Welcome to the second issue of Ciphertext Compression, meant to be a quick digest of what happened on ePrint last week. If you are wondering why I am doing this, I am wondering that too, see the this post for what I was thinking.
Range considered. new ePrints posted between Sun, 10 Oct 2021 12:01AM GMT and Sun, 17 Oct 2021 12:01AM GMT!
Encryption, with More Features
Multi-Authority ABE, Revisited — Recall that the key idea of identity-based encryption is that you can say encrypt emails to an email address like
cool@person—without first getting
cool@person’s public key. The way it works is that there is a trusted setup phase where a trusted 3rd party generates a main public key and a main secret key, publishes the main public key, and keeps the main secret key hidden. To send an email to
cool@person you call a function that takes the text string
cool@person and the main public key and generates the public key for
cool@person. Later, the real
cool@person can ask the trusted 3rd party for the secret key to
cool@person, which the trusted 3rd party can generate using the main secret key and the text string
cool@person. Notice that this flow implicitly allows the trusted 3rd party to read all encrypted emails! Recent schemes try to address this issue by allowing many trusted 3rd parties which come and go (the “decentralize trust” approach) but they still require a non-trivial trusted setup, this paper removes the trusted setup requirement.
Phoenix: Secure Computation in an Unstable Network with Dropouts and Comebacks — Usually, MPC protocols don’t model DDoS attacks on participants, we assume that Alice, Bob, and Charlie all receive all messages and can respond with any message. This paper considers the DDoS attack model where a participant may be attacked which causes them to not be able to receive or send messages, and shows that under certain bounds on the number of participants attacked this way, they can, with some overhead, error-correct and emulate a network without these disruptions. Note that we can always assume that DDoS-ed participants are “corrupted” but the idea is that DDoS-ed is less disruptive to the protocol and we can tolerate more participants being affected by it.
Plumo: An Ultralight Blockchain Client — A dirty secret of traditional blockchains is that they assume that all users run a full node (a node that verifies all transactions) for the security and privacy guarantees to hold. In practice, this is very not true, Coin Dance counts only ~14k bitcoin full nodes active now. Compared to what people typically think of when they think of blockchain computation requirements, running a full node is not too bad, you can run a bitcoin full node on a mid-range VPS with a terabyte of storage, a few gigs of RAM, and a few gigs of bandwidth. But it is still not accessible to everyone, especially end-users on smartphones. If you take a step back and think about it, this is silly, if I want to know the current state, why do I need to download and verify every transaction ever made?! Can’t you just gimme the final state and a proof that you computed it correctly? Indeed, we are moving towards such a world. While previous approaches were specific to proof-of-work blockchains, this paper constructs a system can work generally over Byzantine Fault Tolerance, and in particular, over proof-of-stake.
Signatures, with More Features
BlindOR: An Efficient Lattice-Based Blind Signature Scheme from OR-Proofs — Blind signatures are really cool, they allow one to get a signer to sign messages they cannot see: the user blinds the message, sends the blinded message to the server who signs it, and the user unblinds the response to get the signed message. This flow is really useful and, for instance, is used in PrivacyPass to build unlinkable credentials. However, existing practical constructions have mostly been based on RSA or Diffie-Hellman (PrivacyPass relies on Elliptic Curve Diffie-Hellman), this paper gives a practical construction based on lattices.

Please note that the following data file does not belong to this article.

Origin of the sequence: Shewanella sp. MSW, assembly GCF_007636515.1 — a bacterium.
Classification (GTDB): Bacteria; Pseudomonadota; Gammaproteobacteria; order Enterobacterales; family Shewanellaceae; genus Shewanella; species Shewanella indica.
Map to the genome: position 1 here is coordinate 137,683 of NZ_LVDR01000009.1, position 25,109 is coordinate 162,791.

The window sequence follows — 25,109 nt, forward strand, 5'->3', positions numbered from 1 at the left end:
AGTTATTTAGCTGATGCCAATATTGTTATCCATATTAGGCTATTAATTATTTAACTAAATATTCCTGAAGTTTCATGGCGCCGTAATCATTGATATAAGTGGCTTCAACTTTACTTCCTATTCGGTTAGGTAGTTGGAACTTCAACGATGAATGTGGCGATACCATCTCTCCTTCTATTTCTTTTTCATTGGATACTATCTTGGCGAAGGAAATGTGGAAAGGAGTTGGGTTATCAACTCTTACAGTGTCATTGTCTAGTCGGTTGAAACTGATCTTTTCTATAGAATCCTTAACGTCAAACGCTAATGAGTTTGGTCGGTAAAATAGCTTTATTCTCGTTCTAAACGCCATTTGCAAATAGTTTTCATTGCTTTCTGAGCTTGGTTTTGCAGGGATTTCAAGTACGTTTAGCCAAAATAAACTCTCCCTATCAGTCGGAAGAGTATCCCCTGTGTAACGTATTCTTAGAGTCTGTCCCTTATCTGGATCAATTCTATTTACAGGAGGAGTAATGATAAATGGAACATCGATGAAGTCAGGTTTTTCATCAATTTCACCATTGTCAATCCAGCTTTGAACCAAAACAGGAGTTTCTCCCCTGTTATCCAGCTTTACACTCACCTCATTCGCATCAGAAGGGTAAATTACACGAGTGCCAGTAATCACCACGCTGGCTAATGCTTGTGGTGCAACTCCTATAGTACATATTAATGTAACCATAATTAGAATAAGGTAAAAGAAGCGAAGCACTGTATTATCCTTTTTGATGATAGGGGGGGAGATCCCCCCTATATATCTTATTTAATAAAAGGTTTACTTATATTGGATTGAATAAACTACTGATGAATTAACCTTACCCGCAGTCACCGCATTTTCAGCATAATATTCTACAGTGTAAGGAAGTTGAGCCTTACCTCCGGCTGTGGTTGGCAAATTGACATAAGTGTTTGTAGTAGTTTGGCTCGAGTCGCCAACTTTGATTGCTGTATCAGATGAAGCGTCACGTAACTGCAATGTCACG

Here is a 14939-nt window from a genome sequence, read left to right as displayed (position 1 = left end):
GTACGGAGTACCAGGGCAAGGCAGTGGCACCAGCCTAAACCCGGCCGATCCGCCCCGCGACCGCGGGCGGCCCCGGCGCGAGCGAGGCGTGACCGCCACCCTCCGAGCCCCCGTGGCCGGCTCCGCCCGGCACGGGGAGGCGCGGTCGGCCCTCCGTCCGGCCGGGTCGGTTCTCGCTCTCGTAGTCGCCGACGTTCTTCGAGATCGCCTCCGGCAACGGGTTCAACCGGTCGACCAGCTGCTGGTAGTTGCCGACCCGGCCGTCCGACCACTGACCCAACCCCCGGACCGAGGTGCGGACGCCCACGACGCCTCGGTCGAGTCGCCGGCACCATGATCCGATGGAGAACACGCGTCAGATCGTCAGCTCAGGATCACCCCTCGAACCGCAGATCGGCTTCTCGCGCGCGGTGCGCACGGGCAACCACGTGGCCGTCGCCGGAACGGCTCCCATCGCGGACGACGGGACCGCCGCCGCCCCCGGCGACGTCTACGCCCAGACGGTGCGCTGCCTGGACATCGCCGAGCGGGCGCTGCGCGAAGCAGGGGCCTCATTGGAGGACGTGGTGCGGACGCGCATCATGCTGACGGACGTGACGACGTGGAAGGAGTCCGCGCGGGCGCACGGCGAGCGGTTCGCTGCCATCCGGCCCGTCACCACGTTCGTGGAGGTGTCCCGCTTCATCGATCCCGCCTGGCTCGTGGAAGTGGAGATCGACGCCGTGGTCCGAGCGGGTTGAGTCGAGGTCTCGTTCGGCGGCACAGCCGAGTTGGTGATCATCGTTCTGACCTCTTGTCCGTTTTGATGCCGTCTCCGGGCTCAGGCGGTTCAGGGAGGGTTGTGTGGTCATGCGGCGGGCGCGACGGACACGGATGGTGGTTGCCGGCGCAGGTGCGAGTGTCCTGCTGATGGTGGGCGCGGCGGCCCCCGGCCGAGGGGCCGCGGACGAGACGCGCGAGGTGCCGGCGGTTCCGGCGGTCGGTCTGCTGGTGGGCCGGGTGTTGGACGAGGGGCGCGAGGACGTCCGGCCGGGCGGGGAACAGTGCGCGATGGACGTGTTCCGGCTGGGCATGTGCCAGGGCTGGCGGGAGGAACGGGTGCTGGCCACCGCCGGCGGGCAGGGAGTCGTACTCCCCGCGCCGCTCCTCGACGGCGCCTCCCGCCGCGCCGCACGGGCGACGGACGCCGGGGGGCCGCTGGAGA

Orca: Blocklisting in Sender-Anonymous Messaging — Abuse-aware design is quite challenging. Signal’s sealed sender—sending messages without revealing the identity of the sender to Signal—is quite easy to implement if you didn’t care about abuse, open up a public API and let people send messages to anyone. If you did this you will see spam, lots and lots of it. So, to combat this, Signal periodically shares a “delivery token” with all your contacts and, by default, only people with this “delivery token” can send you messages. This stops non-contacts from spamming you. Furthermore, this design allows Signal to implement blocking by updating the delivery key and giving the wrong key to the blocked contact. However, this design does not work for people who want to receive sealed-sender messages from non-contacts (think journalists), in particular it does not support blocking. This paper proposes a system that allows blocking in this setting.
A note on a Claim of Eldar & Hallgren: LLL already solves it — On September 21st, Sean Hallgren gave a quantum colloquium at the Simons Institute on joint work with Lior Eldar on a new quantum algorithm for lattice cryptanalysis. A few days later, a paper surfaced on GitHub (ehh, ePrint is so 2010s, cutting-edge research is on GitHub these days) showing how one can get the same results with traditional lattice cryptanalysis techniques (like LLL). This looks to be the updated version of the initial GitHub draft.
Thanks for sticking till the end. 💜
You can now subscribe to this hooey via Buttondown (using email or rss) and—as the AI apocalypse folks have long been warning us—this jumble of words has become sentient and created a Twitter account (because that is the first thing sentient entities do these days.)
Obvious Disclaimer. Views are mine and not serious. All mistakes are mine. If you’d like to point them out, shoot me an email. If I get more than 10 emails, I’ll create a discord and post the invite link here.